}
}

When the above code is compiled and executed, it produces the following result:

Book 1 title : C Programming
Book 1 author : Nuha Ali
Book 1 subject : C Programming Tutorial
Book 1 book_id : 6495407
Book 2 title : Telecom Billing
Book 2 author : Zara Ali
Book 2 subject : Telecom Billing Tutorial
Book 2 book_id : 6495700

C# - Enums

An enumeration is a set of named integer constants. An enumerated type is declared using the enum keyword.

C# enumerations are value data type. In other words, enumeration contains its own values and cannot inherit or cannot pass inheritance.

Declaring enum Variable

The general syntax for declaring an enumeration is:

enum <enum_name> 
{ 
    enumeration list 
};

Where,

  • The enum_name specifies the enumeration type name.

  • The enumeration list is a comma-separated list of identifiers.

Each of the symbols in the enumeration list stands for an integer value, one greater than the symbol that precedes it. By default, the value of the first enumeration symbol is 0. For example:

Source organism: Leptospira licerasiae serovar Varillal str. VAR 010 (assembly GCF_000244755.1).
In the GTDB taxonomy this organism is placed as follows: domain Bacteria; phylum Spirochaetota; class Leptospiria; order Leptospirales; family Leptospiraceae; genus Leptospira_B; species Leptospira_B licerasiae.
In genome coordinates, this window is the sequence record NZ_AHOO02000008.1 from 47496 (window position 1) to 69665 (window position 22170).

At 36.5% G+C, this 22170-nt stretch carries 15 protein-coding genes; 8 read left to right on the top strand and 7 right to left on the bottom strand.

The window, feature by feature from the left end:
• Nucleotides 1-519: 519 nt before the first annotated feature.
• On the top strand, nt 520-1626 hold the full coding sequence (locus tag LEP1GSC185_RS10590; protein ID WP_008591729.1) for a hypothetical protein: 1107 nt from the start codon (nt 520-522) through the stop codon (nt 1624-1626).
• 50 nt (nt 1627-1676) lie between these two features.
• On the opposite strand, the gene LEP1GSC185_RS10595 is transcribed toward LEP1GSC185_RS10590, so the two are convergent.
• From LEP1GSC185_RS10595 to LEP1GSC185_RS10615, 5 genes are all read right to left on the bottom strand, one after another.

enum Days { Sun, Mon, tue, Wed, thu, Fri, Sat };

Example:

The following example demonstrates use of enum variable:

using System;
namespace EnumApplication
{
   class EnumProgram
   {
      enum Days { Sun, Mon, tue, Wed, thu, Fri, Sat };

      static void Main(string[] args)
      {
         int WeekdayStart = (int)Days.Mon;
         int WeekdayEnd = (int)Days.Fri;
         Console.WriteLine("Monday: {0}", WeekdayStart);
         Console.WriteLine("Friday: {0}", WeekdayEnd);
         Console.ReadKey();
      }
   }
}

When the above code is compiled and executed, it produces the following result:

Monday: 1
Friday: 5

C# - Classes